Crossed dipole antenna configuration on the body of cubesatI'm working on link budget of a cubesat mission that needs to have two dipole antennas that are perpendicular to each other. I want to know if having two antennas affect the link budget? losses, and other consideration. Thanks.

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    $\begingroup$ I think this question should be asked to engineers, for example, here community.libre.space/t/antenna-comparisons/4053 $\endgroup$
    – A. Rumlin
    Commented Jul 26, 2019 at 17:40
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    $\begingroup$ The perpendicular dipole antennas will help you avoid link budget losses due to polarization. $\endgroup$ Commented Jul 26, 2019 at 18:05
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    $\begingroup$ @A.Rumlin there are currently 58 questions tagged antenna here. Questions about spacecraft antennas and link budget calculations for spacecraft are absolutely on-topic here, as are any other issues affecting design, building and communications with cubesats. $\endgroup$
    – uhoh
    Commented Jul 26, 2019 at 21:54
  • $\begingroup$ Can you give us some numbers to work with? What are the wavelength, length of the antennas, and the distance between the antennas? $\endgroup$
    – DrSheldon
    Commented Jul 26, 2019 at 22:55
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    $\begingroup$ @DrSheldon It's 436 MHz frequency (0.6876m wavelength), 17cm length of each dipole antenna, antennas are installed on the bottom face of 3U cubesat. $\endgroup$
    – Behnoosh
    Commented Jul 28, 2019 at 13:39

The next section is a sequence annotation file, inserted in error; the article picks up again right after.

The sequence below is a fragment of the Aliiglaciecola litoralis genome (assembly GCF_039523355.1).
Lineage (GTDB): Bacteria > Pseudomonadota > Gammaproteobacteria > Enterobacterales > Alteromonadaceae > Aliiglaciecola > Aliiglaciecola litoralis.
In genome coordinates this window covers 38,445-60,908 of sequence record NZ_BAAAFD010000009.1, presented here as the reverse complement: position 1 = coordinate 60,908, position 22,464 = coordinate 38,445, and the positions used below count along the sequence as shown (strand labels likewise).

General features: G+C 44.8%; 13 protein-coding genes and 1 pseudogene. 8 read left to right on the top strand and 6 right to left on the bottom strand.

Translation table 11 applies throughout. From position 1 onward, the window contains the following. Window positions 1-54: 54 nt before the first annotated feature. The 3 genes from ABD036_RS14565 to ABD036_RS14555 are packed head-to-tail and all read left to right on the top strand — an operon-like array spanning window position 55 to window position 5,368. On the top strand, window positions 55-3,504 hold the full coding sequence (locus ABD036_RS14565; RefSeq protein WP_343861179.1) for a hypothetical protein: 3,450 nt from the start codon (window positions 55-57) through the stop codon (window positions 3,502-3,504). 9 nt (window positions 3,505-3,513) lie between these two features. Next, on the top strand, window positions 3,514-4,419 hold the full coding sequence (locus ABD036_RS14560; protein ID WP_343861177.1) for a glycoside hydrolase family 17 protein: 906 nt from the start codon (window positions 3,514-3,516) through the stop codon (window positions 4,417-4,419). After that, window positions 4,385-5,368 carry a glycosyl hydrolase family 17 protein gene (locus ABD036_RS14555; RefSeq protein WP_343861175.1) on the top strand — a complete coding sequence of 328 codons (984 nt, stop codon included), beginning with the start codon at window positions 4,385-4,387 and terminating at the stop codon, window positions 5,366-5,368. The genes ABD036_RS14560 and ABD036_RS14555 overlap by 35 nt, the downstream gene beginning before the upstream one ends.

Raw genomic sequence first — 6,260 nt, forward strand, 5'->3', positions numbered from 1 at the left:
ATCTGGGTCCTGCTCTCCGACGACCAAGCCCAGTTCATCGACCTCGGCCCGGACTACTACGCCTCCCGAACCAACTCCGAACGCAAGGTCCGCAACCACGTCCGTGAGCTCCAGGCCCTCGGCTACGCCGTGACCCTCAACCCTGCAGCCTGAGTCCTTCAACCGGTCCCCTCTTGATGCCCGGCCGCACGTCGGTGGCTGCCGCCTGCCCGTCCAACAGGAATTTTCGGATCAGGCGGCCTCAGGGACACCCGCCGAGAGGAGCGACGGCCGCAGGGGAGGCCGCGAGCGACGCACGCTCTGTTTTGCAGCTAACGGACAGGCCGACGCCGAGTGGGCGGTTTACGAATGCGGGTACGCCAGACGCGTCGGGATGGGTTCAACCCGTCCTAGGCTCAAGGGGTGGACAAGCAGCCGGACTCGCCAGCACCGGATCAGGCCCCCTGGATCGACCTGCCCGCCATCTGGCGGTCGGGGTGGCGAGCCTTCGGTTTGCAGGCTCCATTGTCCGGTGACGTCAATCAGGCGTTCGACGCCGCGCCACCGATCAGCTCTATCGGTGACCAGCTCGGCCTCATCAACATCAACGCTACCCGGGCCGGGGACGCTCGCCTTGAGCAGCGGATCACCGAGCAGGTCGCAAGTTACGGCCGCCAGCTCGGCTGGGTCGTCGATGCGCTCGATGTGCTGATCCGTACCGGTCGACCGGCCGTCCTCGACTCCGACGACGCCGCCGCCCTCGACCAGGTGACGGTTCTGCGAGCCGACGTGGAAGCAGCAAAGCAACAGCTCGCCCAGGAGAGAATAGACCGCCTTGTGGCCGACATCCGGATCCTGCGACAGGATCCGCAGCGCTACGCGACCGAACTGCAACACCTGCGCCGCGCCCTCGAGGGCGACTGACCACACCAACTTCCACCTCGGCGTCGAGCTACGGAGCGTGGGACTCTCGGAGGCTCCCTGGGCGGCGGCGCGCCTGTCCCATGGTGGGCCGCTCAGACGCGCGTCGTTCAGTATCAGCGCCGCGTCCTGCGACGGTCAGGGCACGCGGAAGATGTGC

1 Answer 1


Wikipedia's Link budget; Equation shows:


A link budget equation including all these effects, expressed logarithmically, might look like this:

$$P_{RX} = P_{TX} + G_{TX} - L_{TX} - L_{FS} - L_{M} + G_{RX} - L_{RX}$$


  • $P_{RX}$ = received power (dBm)
    • $P_{TX}$ = transmitter output power (dBm)
    • $G_{TX}$ = transmitter antenna gain (dBi)
    • $L_{TX}$ = transmitter losses (coax, connectors...) (dB)
    • $L_{FS}$ = path loss, usually free space loss (dB)
    • $L_M$ = miscellaneous losses (fading margin, body loss, polarization mismatch, other losses...) (dB)
    • $G_{RX}$ = receiver antenna gain (dBi)
    • $L_{RX}$ = receiver losses (coax, connectors...) (dB)

If the spacecraft and ground station each used only a single linear polarization, then in addition to all of the other losses, the polarization mismatch loss component of the $L_M$ term would look something like

$$L_{M, Polarization} = -10 \log_{10}\left(\cos^2 \theta \right)$$

The minus sign makes the value positive, which is how the main equation wants it.

which looks like this:

polarization loss

where there can be deep losses at certain rotation angles. So in much of line-of-sight radio communications including links with spacecraft, circular polarization is used.

The ground station will either use pairs of crossed Yagi antennas or a dish with a crossed dipole inside the feed horn. Either way, these signals will be combined 90 degrees out of phase to provide either left hand or right hand circular polarization, which will make it insensitive to the rotation angle.

However, if your cubesat wants to receive a circularly polarized signal from Earth but it only has one dipole, there will always be a 3 dB loss because the dipole can only couple one of the polarization components. If your satellite has a crossed dipole it has the potential to recover that 3 dB loss if the two are phased properly.